Bill to Expand NJ Medicinal Marijuana Program Heads to Gov. Murphy

June 24, 2019
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Legislature Has Approved a Bill That Will Significantly Expand the New Jersey Medicinal Marijuana Program

The New Jersey Legislature has approved a bill that will significantly expand the state’s Medicinal Marijuana Program. The legislation, Assembly Bill 20/Senate Bill 20, reflects a compromise reached between the Legislature and the Murphy Administration, and Gov. Murphy is expected to sign it.

Bill to Expand NJ Medicinal Marijuana Program Heads to Gov. Murphy

Expansion of NJ Medical Marijuana Law

Expanding access to medical cannabis has been a top priority for Gov. Murphy since he took office. After efforts to pass comprehensive legislation legalizing recreational cannabis and expanding the medical marijuana program failed, Gov. Murphy announced his own plans to expand the state’s Medicinal Marijuana Program earlier this month. As part of the expansion, the Department of Health (Department) issued a Request for Applications (RFA) seeking new applicants to operate up to 108 additional Alternative Treatment Centers (ATCs), including up to 24 cultivation endorsements, up to 30 manufacturing endorsements, and up to 54 dispensary endorsements.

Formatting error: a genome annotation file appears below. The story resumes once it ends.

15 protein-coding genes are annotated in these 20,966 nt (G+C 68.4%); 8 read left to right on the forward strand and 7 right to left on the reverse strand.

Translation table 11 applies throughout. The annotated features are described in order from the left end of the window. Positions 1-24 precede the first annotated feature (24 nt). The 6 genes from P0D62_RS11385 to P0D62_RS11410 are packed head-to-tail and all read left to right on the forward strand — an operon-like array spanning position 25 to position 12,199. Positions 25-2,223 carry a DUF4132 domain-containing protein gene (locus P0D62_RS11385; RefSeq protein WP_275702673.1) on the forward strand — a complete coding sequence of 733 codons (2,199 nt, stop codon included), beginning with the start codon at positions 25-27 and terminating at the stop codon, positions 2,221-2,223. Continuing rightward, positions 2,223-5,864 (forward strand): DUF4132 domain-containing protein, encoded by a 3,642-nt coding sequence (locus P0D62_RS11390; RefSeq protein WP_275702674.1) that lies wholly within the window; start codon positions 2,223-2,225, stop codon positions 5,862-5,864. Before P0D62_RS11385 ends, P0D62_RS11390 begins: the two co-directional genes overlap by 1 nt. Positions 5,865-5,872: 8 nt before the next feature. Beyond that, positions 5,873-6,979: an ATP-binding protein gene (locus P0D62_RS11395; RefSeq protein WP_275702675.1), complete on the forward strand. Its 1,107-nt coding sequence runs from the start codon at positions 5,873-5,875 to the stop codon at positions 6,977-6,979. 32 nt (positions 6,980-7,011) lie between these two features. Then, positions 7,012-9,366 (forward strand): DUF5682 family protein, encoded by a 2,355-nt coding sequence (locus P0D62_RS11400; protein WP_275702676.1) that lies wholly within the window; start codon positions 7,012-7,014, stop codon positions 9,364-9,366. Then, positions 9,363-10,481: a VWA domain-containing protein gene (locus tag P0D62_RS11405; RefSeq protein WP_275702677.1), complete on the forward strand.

The Murphy Administration’s announced its expansion plan after the New Jersey Senate and Assembly had already approved the Jake Honig Compassionate Use Medical Marijuana Act (S-10), which would also expand the state’s medical cannabis program. Key differences in the Legislature’s plan included transferring medical marijuana oversight from the Department of Health’s jurisdiction to a new five-member Cannabis Regulatory Commission. The number and types of licenses to be issued pursuant to the RFA is significantly higher than the proposed licensing of another 11 cultivators pursuant to S-10. 

To address these issues, lawmakers quickly introduced and passed Assembly Bill 20/Senate Bill 20, which reflects a compromise between Gov. Murphy and the Legislature. Many of the provisions of the original bill (S-10) remain, including numerous provisions to expand patient access.

Below is a brief summary of the compromise provisions:

  • Oversight: The bill will transfer oversight of the state’s medical cannabis program to the new Cannabis Regulatory Commission (CRC). The CRC will consist of five, full-time members. The initially designated chair and two other initial members will be appointed by the Governor, another initial member will be appointed by the Governor upon the recommendation of the Senate President, and the final initial member will be appointed by the Governor upon the recommendation of the Speaker of the General Assembly. Thereafter, the Governor will appoint, with the advice and consent of the Senate, the chair and the two other members not requiring any legislative leadership recommendation. The appointments based upon the Senate President’s and Speaker’s recommendation would continue to be direct gubernatorial appointments that are not subject to the advice and consent of the Senate.